In 2020, club games are on our feeds and our screens, taking up the space that was once occupied by inter-county games. Where once we might only have followed the fortunes of clubs we had a connection to, club matches have now become the universal GAA experience, the conduits through which we collectively feel that special catharsis. We rejoiced with Kiladangan even as our hearts broke for Loughmore.

This is all positive, but it’s also true that games are now more difficult to ignore. In the Before Times, it was still possible to pretend that a fixture wasn’t taking place; to bury your head in the sand when a final that you had planned to be involved in goes ahead, remorselessly, without you.

So it was last Sunday when the Cork county camogie final between Courcey Rovers and Inniscarra was broadcast. I was part of the St Finbarr’s squad that lost the semi-final the previous weekend to Inniscarra by a goal. 

If there had been a two-week gap between the semi-final and final, I might have been looking forward to watching the game, but as it was it felt too raw. I dithered all morning over whether I should stream it or not.

I ended up watching it. And thankfully, it was a cracker.

Inniscarra, in their fifth county final on the trot, were explosive from the get-go. Courceys found themselves five points behind after just 12 minutes, but in a plot twist, Iniscarra wouldn’t score again until the 28th minute.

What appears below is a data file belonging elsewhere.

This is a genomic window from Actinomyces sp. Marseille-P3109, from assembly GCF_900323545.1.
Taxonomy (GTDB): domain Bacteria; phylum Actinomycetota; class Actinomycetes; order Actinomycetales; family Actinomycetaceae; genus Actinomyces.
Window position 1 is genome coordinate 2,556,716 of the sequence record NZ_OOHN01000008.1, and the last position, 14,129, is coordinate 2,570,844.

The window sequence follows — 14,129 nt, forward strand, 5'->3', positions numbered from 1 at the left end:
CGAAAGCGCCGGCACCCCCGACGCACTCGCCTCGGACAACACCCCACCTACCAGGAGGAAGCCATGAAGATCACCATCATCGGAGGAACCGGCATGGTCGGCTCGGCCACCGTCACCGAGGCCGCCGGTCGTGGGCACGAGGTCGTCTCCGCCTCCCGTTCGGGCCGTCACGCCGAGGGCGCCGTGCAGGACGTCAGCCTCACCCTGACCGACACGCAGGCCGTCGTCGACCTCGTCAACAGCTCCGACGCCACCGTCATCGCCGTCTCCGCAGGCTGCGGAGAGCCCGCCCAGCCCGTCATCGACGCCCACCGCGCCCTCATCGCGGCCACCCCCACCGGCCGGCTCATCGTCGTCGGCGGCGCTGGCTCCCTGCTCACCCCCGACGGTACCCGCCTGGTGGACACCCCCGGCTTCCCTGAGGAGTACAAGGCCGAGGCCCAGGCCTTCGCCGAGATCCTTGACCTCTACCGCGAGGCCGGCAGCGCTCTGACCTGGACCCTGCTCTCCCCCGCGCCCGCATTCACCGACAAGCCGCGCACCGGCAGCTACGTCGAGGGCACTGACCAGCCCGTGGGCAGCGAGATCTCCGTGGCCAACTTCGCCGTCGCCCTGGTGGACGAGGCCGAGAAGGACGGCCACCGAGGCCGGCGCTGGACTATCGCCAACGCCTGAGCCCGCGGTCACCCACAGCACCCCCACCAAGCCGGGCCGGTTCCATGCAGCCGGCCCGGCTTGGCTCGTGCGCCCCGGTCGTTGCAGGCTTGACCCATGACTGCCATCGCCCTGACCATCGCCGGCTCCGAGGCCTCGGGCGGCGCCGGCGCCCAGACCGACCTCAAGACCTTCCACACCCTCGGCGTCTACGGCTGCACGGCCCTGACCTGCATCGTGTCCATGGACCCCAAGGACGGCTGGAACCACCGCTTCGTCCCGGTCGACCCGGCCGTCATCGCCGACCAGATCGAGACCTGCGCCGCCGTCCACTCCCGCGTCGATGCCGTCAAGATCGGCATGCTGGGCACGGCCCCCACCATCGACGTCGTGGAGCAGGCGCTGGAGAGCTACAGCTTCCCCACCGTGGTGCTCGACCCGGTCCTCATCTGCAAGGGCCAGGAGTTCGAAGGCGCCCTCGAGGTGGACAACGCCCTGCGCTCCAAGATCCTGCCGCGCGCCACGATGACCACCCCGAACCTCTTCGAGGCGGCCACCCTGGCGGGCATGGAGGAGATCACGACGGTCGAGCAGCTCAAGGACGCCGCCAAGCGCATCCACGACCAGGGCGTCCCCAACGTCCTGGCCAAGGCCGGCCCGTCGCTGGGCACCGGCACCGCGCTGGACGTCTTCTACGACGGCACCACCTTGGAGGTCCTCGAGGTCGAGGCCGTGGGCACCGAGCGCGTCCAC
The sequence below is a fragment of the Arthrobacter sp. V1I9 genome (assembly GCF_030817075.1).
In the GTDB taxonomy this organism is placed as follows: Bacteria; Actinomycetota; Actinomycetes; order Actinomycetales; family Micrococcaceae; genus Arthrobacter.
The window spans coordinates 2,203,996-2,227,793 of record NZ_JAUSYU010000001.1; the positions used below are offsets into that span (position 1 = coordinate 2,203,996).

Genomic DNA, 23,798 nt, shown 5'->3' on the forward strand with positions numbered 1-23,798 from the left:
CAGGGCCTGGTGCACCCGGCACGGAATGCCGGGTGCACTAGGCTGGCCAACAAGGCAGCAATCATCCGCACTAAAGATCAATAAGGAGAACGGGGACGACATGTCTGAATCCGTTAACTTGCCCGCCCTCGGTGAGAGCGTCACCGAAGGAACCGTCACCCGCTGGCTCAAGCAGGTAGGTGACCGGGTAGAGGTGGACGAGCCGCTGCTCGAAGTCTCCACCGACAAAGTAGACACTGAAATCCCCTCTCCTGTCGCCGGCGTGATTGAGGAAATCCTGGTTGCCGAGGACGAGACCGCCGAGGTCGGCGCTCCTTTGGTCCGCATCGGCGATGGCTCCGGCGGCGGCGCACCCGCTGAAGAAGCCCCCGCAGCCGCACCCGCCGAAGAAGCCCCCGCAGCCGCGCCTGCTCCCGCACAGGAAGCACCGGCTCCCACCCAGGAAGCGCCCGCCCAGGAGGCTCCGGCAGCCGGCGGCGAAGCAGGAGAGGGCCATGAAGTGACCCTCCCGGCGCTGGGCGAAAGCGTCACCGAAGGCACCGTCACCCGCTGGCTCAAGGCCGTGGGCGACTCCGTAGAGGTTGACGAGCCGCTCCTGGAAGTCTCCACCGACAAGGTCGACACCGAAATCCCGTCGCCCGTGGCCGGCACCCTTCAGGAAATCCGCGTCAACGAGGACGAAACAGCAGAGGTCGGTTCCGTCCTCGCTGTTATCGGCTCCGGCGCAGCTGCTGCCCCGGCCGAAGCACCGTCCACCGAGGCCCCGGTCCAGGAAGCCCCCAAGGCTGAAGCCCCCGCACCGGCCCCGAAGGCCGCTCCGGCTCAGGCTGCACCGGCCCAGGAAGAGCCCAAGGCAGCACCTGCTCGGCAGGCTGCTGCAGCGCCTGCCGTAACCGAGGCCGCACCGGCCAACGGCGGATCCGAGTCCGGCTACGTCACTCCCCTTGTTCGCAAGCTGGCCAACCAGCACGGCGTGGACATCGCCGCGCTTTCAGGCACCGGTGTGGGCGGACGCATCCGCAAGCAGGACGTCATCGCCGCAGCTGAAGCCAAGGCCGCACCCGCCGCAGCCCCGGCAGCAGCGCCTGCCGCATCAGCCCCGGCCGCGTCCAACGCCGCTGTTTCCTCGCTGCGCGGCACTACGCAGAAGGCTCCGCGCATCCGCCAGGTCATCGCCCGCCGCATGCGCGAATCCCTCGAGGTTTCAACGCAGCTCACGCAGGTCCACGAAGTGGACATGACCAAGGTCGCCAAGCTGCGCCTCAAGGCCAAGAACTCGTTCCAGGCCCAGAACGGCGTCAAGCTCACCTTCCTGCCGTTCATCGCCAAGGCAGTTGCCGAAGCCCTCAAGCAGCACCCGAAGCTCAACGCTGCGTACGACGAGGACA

Linda Collins and Fiona Keating, inspirational up front all day, kept Courceys in touch with points from play in that difficult opening quarter. Their first goal in the 23rd minute was a result of brilliant interplay between the two, Keating keeping the head when her first shot was saved to connect with the rebound. 

From there, Courceys’ confidence grew, with Saoirse McCarthy’s playmaking and Jacinta Crowley’s long-range points widening the gap.

Inniscarra came out with defiance and determination in the second half, but after a brilliant opening long-range point from Joanne Casey, it was a frustrating period for them, as chances dropped short or drifted wide. 

Seven minutes into the second half, Fiona Keating once again reacted calmly when her first shot was saved by Sheila Walsh to slot away the rebound. Her ghost-like ability to float unnoticed through on goal was one of the game’s highlights, and saw her complete a hat-trick by the 41st minute.

It’s always thrilling to see a club win its first county title, but Inniscarra deserve praise too for their consistency and mettle over the last several years. I come from an underdog tradition, and have always been fascinated by teams who manage to put titles back to back. 

What must it be like to be a Kilkenny or a Carnacon, to go out every year expecting to win the ultimate prize, and to have the odds and the data back you up? Winning is a habit and an attitude, that’s true, but there’s a dozen other factors too, and it’s a rare thing when all of those factors align in one panel.

Though I initially switched on the game with trepidation, by the end of it I was glad I tuned in. Good sport, as it always does, makes you want to pick up the hurley and go again.